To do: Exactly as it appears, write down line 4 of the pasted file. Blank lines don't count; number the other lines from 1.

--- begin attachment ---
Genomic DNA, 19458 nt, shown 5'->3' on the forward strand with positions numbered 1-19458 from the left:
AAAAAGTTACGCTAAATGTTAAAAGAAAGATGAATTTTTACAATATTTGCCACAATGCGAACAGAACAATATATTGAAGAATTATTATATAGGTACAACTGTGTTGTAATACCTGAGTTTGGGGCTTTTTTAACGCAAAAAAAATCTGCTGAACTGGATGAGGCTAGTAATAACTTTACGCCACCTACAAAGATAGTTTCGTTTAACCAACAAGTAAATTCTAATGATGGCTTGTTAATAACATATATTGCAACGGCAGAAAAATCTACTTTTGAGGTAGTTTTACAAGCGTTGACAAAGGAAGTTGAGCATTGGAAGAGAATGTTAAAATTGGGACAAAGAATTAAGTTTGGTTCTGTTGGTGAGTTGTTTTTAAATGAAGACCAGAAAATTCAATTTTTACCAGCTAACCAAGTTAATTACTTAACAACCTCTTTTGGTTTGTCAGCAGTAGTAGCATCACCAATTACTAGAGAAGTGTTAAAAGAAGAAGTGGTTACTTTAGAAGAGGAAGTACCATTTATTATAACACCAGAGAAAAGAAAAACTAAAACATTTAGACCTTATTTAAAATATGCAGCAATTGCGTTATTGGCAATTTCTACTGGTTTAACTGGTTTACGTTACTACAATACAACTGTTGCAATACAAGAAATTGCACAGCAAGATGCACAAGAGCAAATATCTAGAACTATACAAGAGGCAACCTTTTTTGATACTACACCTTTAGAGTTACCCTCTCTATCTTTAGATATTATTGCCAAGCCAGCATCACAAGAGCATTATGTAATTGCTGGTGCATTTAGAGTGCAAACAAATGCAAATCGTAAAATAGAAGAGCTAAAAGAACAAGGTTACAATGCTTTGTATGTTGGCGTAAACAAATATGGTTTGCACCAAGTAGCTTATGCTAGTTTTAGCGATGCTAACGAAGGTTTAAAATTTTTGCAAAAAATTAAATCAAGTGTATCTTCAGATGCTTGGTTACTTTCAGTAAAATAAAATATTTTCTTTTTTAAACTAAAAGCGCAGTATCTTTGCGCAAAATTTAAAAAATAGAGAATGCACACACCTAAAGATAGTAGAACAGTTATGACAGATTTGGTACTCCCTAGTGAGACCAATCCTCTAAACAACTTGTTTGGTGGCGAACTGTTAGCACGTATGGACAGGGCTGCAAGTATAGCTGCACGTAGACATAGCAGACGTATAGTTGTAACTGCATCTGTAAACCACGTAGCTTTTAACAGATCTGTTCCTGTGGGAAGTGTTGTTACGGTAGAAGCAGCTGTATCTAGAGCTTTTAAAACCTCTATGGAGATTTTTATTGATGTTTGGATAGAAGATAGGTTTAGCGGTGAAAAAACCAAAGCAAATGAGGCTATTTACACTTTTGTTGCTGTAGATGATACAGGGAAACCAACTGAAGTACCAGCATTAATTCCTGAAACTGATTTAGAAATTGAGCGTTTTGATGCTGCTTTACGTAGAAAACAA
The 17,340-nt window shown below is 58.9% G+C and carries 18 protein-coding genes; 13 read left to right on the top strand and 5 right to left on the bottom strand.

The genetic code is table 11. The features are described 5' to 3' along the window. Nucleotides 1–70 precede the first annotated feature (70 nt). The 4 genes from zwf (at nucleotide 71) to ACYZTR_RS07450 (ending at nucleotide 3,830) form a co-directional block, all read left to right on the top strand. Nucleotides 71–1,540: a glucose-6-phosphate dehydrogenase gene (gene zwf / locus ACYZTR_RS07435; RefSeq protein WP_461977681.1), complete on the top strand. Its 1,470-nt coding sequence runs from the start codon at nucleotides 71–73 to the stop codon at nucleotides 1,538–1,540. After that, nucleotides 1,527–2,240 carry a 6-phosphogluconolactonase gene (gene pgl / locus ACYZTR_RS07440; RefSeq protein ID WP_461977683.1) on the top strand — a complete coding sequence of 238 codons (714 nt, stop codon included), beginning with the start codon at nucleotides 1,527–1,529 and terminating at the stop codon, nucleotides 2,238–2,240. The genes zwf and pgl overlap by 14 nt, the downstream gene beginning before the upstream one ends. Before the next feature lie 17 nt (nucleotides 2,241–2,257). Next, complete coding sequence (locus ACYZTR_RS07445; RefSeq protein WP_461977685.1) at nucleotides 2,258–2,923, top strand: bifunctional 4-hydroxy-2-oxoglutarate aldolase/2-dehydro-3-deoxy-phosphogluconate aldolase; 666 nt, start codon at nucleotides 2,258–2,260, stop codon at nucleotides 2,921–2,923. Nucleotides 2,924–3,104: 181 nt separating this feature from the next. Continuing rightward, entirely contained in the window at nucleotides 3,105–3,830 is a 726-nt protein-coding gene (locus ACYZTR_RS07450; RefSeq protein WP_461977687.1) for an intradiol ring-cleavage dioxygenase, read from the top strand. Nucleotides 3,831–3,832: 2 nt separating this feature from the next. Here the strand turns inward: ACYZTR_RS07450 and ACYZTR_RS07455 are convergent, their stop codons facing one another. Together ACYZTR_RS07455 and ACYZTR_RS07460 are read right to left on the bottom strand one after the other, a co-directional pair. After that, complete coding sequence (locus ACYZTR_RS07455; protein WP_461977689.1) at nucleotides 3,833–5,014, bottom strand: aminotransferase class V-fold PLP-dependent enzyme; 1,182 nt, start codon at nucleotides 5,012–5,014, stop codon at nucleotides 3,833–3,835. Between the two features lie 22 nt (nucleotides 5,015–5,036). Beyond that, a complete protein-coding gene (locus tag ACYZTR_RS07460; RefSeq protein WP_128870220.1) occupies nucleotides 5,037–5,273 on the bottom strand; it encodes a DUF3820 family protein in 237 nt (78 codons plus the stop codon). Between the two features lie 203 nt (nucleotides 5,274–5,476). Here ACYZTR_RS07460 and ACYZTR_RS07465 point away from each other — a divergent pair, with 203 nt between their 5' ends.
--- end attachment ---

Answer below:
The genetic code is table 11. The features are described 5' to 3' along the window. Nucleotides 1–70 precede the first annotated feature (70 nt). The 4 genes from zwf (at nucleotide 71) to ACYZTR_RS07450 (ending at nucleotide 3,830) form a co-directional block, all read left to right on the top strand. Nucleotides 71–1,540: a glucose-6-phosphate dehydrogenase gene (gene zwf / locus ACYZTR_RS07435; RefSeq protein WP_461977681.1), complete on the top strand. Its 1,470-nt coding sequence runs from the start codon at nucleotides 71–73 to the stop codon at nucleotides 1,538–1,540. After that, nucleotides 1,527–2,240 carry a 6-phosphogluconolactonase gene (gene pgl / locus ACYZTR_RS07440; RefSeq protein ID WP_461977683.1) on the top strand — a complete coding sequence of 238 codons (714 nt, stop codon included), beginning with the start codon at nucleotides 1,527–1,529 and terminating at the stop codon, nucleotides 2,238–2,240. The genes zwf and pgl overlap by 14 nt, the downstream gene beginning before the upstream one ends. Before the next feature lie 17 nt (nucleotides 2,241–2,257). Next, complete coding sequence (locus ACYZTR_RS07445; RefSeq protein WP_461977685.1) at nucleotides 2,258–2,923, top strand: bifunctional 4-hydroxy-2-oxoglutarate aldolase/2-dehydro-3-deoxy-phosphogluconate aldolase; 666 nt, start codon at nucleotides 2,258–2,260, stop codon at nucleotides 2,921–2,923. Nucleotides 2,924–3,104: 181 nt separating this feature from the next. Continuing rightward, entirely contained in the window at nucleotides 3,105–3,830 is a 726-nt protein-coding gene (locus ACYZTR_RS07450; RefSeq protein WP_461977687.1) for an intradiol ring-cleavage dioxygenase, read from the top strand. Nucleotides 3,831–3,832: 2 nt separating this feature from the next. Here the strand turns inward: ACYZTR_RS07450 and ACYZTR_RS07455 are convergent, their stop codons facing one another. Together ACYZTR_RS07455 and ACYZTR_RS07460 are read right to left on the bottom strand one after the other, a co-directional pair. After that, complete coding sequence (locus ACYZTR_RS07455; protein WP_461977689.1) at nucleotides 3,833–5,014, bottom strand: aminotransferase class V-fold PLP-dependent enzyme; 1,182 nt, start codon at nucleotides 5,012–5,014, stop codon at nucleotides 3,833–3,835. Between the two features lie 22 nt (nucleotides 5,015–5,036). Beyond that, a complete protein-coding gene (locus tag ACYZTR_RS07460; RefSeq protein WP_128870220.1) occupies nucleotides 5,037–5,273 on the bottom strand; it encodes a DUF3820 family protein in 237 nt (78 codons plus the stop codon). Between the two features lie 203 nt (nucleotides 5,274–5,476). Here ACYZTR_RS07460 and ACYZTR_RS07465 point away from each other — a divergent pair, with 203 nt between their 5' ends.